Deep brain stimulation uses electric current to change the intricate communication system of the brain, but while the mechanics of the surgery have been almost perfected, researchers still debate exactly what it is they are doing that makes people better.

But people do get better.

In trials involving patients with severe depression and debilitating obsessive-compulsive disorder, or OCD, who never left their homes or were trapped in lives constrained by repeated rituals, DBS offered help where other treatments had failed.

Deep Brain StimulationOf course, the next level of such devices might be those that would correct not only disabilities, but also things that might be called ‘defects’. The problem there, however, is who gets to decide what is a defect and what is not.

In the second episode of the “Power of Small” public TV series that I wrote about last week, the idea was raised of using DBS not just for treating depression and other illnesses, but as a voluntary stimulant for “normal” people who just want to feel happier from time to time. Why not allow responsible adults to purchase their own implants for triggering the release of endorphins?

Huxley novelThis, obviously, raises concerns about the possibility of having large segments of society that end up zoned out all the time, as with ‘soma’ in Brave New World.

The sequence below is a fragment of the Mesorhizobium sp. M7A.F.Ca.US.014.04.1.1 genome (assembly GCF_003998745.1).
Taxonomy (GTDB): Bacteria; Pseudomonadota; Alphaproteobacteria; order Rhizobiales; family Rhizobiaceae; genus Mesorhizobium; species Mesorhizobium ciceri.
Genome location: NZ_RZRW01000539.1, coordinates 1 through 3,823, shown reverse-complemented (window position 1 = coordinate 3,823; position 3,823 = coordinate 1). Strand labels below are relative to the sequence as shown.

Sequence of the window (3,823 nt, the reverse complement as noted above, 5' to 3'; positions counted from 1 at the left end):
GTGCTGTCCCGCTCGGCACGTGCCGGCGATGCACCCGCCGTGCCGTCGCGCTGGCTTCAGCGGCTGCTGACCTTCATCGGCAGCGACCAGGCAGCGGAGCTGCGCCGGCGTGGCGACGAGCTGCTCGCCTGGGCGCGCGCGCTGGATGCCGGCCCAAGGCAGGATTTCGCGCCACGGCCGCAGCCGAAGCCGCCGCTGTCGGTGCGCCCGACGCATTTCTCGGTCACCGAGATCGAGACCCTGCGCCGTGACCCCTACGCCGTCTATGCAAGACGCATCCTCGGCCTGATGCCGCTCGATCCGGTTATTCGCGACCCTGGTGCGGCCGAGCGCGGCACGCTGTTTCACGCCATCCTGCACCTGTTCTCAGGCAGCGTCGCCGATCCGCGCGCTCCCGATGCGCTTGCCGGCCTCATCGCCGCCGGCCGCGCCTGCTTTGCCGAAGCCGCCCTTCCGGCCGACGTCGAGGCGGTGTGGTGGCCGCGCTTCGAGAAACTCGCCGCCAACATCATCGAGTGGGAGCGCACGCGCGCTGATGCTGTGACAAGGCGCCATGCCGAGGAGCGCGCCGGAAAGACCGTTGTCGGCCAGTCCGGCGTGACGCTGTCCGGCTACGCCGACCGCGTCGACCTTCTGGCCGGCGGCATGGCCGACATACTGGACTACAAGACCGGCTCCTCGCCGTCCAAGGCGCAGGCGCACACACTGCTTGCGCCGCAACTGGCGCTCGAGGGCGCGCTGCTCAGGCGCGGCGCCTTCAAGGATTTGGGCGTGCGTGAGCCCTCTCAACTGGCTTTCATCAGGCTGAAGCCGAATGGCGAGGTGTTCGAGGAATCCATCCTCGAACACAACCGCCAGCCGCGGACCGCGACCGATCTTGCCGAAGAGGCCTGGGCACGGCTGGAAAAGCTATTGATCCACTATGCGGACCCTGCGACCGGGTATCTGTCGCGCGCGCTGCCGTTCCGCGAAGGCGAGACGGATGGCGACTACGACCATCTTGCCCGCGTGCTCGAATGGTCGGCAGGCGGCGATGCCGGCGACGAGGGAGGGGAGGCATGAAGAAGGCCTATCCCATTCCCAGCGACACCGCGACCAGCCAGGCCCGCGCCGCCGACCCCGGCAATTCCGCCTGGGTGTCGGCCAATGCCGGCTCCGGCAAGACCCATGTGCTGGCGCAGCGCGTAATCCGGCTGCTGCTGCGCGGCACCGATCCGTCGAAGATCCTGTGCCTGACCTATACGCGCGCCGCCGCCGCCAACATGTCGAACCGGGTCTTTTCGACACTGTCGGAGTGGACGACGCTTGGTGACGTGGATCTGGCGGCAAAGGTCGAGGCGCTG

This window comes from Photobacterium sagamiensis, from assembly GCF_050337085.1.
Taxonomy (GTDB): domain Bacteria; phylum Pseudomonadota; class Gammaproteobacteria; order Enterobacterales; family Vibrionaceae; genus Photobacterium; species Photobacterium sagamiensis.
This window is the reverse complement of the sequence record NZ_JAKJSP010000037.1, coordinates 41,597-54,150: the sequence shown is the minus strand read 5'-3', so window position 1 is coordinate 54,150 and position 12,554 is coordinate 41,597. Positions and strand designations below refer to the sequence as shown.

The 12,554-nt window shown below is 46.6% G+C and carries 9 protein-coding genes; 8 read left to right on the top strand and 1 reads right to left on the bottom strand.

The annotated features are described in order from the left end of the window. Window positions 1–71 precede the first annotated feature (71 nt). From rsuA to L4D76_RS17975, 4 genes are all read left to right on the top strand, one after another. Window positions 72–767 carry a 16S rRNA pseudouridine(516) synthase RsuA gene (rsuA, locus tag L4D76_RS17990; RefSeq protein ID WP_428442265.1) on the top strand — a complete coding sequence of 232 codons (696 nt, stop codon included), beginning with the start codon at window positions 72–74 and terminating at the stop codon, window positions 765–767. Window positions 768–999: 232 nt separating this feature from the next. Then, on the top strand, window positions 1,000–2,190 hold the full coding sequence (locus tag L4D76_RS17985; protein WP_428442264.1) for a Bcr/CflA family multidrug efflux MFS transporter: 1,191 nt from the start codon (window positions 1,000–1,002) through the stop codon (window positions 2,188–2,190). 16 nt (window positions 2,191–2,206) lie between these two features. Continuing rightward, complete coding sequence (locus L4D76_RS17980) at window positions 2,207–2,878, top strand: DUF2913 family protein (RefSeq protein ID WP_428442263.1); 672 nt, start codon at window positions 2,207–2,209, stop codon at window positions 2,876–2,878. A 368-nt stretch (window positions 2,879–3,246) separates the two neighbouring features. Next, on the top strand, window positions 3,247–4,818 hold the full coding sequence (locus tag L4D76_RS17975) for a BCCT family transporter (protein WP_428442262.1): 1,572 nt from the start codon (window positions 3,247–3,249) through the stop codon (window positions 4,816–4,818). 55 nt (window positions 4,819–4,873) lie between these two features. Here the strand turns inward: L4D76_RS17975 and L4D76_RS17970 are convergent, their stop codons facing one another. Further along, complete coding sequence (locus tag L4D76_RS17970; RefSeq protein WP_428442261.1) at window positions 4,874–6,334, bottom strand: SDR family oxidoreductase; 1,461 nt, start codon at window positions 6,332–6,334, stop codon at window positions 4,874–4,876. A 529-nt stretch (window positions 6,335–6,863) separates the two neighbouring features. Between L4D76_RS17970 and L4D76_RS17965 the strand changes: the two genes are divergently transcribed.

Perhaps regulations will be introduced to try to prevent such “abuse”—but then imagine the black market potential that would create.

Alternatively, reformers might propose that we use implants to treat offenders with known criminal tendencies or antisocial disorders.

But why stop there? Why not give everyone an implant that would limit destructive aggression? Or another that would prevent harmful lying?

The March 13 issue of Discover magazine includes a story titled “Has Science Found a Way to End All Wars?” It doesn’t directly deal with the near-future scientific probability that humans could be bioengineered to make them less warlike, nor with the huge ethical issues that will arise when that becomes possible, although the research the article describes might lead one to think in that direction.

Maybe now is the time for more large-scale discussion of such questions to begin. With medical technology progressing so rapidly, and—looming over the horizon—with nanomedicine, which could make all other implant therapies look like child’s play, we really need to get people thinking about the new world that shortly awaits us.

Mike Treder is a former Managing Director of the IEET.
Print Email permalink (0) Comments (6299) Hits •  subscribe Share on facebook Stumble This submit to reddit submit to digg


YOUR COMMENT (IEET's comment policy)

Login or Register to post a comment.

Next entry: Poll: Will (post)humans colonize the galaxy?

Previous entry: Peak Oil vs. Global Warming


RSSIEET Blog | email list | newsletter |
The IEET is a 501(c)3 non-profit, tax-exempt organization registered in the State of Connecticut in the United States.

East Coast Contact: Executive Director, Dr. James J. Hughes,
56 Daleville School Rd., Willington CT 06279 USA 
Email: director @     phone: 860-297-2376

West Coast Contact: Managing Director, Hank Pellissier
425 Moraga Avenue, Piedmont, CA 94611
Email: hank @